“The claimant contended that the respondent breached her right to fair procedures in that she was not allowed to have her trade union official to represent her at the disciplinary meetings arranged for 16 March or 12 May in accordance with SI 146/2000 (Code of Practice on Grievance and Disciplinary Procedures) and that she had not been afforded an opportunity to answer the allegations against her. The Tribunal rejects these contentions. The respondent had a disciplinary and dismissal policy in place which is in general conformity with the guidelines in SI 146/2000. In affording the claimant the opportunity to bring a colleague of her choice with her to the scheduled disciplinary meetings, the respondent was in compliance with its own policy and indeed with Clause 4 of SI 146/2000, which defines “employee representative” as including, inter alia, a colleague of the employee’s choice.

A clear line of authorities emanating from the superior courts establish that an employee facing disciplinary action is entitled to the benefit of fair procedures and that what these demand will depend on the employee’s terms of employment and the circumstances surrounding the disciplinary action (See Barrington J in Mooney v An Post [1998] 4 IR 288 at 289 and Laffoy J in Shortt v Royal Liver Assurance Limited [2009] E.L.R. 240 at 251 where the earlier code under the Industrial Relations Act 1990 was before the Court).”

The Tribunal upheld the decision to dismiss the employee for breaches of her employer’s policies and for abusing her privilege card. The Tribunal accepted the loss of trust in the employee that resulted from the breaches of policy.

The Labour Court

The Labour Court, conversely, has in a number of cases directed that grievance and disciplinary procedures should conform to the standard of the Code of Practice on Grievance and Disciplinary Procedures (S.I. 146/2000). In addition, while the mechanism for referring a trade dispute to the Labour Court under section 20(1) of the Industrial Relations Act is intended to be a voluntarist system, with recommendations being neither binding nor enforceable, the Labour Court has, in cases where a company has declined to engage, issued a reminder that the Court is empowered to investigate a dispute on an ex-parte basis and to summons witnesses to attend before it.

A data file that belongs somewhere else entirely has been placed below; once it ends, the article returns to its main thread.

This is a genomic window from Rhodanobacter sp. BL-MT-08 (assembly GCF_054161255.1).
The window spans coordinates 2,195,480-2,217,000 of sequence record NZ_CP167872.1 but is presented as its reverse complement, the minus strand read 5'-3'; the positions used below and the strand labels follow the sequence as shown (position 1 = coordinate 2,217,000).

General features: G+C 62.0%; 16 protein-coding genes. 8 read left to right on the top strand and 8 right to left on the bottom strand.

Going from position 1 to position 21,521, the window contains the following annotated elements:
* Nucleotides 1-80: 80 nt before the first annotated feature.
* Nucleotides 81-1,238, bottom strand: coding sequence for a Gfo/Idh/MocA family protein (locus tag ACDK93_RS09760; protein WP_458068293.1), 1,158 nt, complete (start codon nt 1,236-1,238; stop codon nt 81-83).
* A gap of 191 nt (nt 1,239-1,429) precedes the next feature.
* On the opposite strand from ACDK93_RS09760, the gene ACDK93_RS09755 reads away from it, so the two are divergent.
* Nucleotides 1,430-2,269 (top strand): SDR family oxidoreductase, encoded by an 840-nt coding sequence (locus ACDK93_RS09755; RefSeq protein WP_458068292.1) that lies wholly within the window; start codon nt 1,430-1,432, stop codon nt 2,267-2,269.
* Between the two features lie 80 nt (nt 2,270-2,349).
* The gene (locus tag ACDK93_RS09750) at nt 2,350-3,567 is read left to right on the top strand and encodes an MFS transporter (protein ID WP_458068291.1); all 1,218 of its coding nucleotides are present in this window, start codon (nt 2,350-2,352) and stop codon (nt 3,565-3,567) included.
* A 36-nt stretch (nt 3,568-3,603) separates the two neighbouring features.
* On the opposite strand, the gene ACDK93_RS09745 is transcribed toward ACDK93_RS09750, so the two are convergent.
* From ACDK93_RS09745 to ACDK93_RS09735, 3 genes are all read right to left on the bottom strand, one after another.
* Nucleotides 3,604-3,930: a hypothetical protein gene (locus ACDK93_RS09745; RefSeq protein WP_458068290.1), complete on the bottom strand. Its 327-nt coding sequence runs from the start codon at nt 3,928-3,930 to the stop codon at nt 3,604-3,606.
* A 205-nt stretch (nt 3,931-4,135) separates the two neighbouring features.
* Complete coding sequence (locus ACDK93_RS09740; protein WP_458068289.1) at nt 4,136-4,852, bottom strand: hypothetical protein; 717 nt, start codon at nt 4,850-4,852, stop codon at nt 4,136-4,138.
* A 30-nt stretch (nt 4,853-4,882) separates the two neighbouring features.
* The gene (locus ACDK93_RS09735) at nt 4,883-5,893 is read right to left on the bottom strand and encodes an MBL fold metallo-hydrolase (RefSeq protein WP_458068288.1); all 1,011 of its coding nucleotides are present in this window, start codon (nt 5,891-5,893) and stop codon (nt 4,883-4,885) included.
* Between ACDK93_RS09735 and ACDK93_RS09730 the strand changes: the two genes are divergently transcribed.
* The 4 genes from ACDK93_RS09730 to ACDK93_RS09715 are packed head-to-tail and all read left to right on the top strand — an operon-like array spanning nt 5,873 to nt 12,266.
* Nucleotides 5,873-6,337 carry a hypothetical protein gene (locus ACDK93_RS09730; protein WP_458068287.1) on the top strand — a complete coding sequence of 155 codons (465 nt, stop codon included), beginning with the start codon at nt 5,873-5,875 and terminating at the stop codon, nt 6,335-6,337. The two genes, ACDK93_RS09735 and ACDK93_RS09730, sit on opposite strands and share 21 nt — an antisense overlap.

In the case of Dunnes Stores Tralee and MANDATE CD/05/344, the Labour Court addressed a referral under s43(2) of the Industrial Relations Act following the suspension of three Dunnes Stores employees who claimed that Dunnes refused to allow them to be represented by a union. Dunnes did not dispute this claim but asserted that the Code of Practice allowed the employer to make the choice as to whether employees would be represented by colleagues or union representatives. Furthermore, Dunnes noted that its internal disciplinary procedure, which was incorporated into contracts of employment which had been accepted by the workers, provided for representation in the form of a work colleague only.

The Labour Court ruled that “it is the employee and not the employer who has the right of election as between the modes of representation provided for by the Code of Practice”. The outcome of the case was that the complaint, which had been brought by the union, was deemed well-founded.

However, in the landmark Ryanair decision, Ryanair v The Labour Court [2007] 4 I.R. 199, the Supreme Court was critical of the Labour Court’s approach in dealing with a referral under the Industrial Relations (Amendment) Act 2001 and the Industrial Relations (Miscellaneous Provisions) Act 2004 which Ryanair had alleged was being used by pilots to achieve compulsory trade union recognition ‘through the back door’.

A dispute arose in 2004, when Ryanair introduced a new fleet of aircraft which necessitated the retraining of a number of its Dublin-based pilots. Ryanair would pay the €15,000 cost of the retraining but the pilots concerned had to agree that should "Ryanair be compelled to engage in collective bargaining with any pilot association or trade union within five years of commencement of your conversion training, then you will be liable to repay the full training costs".

The pilots subsequently entered into a dispute with Ryanair over the application of the repayment of such costs and the matter was referred to the Labour Court by the employee’s union, IMPACT under the legislation referred to above.

Under those Acts, the Labour Court has jurisdiction to investigate and to make binding determinations on disputes referred to it where a number of key pre-conditions are met, primarily:

  • a trade dispute exists
  • it is not the practice of the employer to engage in collective bargaining (in the Ryanair case, a crucial question was whether the existing information and consultation processes already in place in Ryanair amounted to “collective bargaining”), and
  • internal dispute resolution mechanisms have failed to resolve the dispute.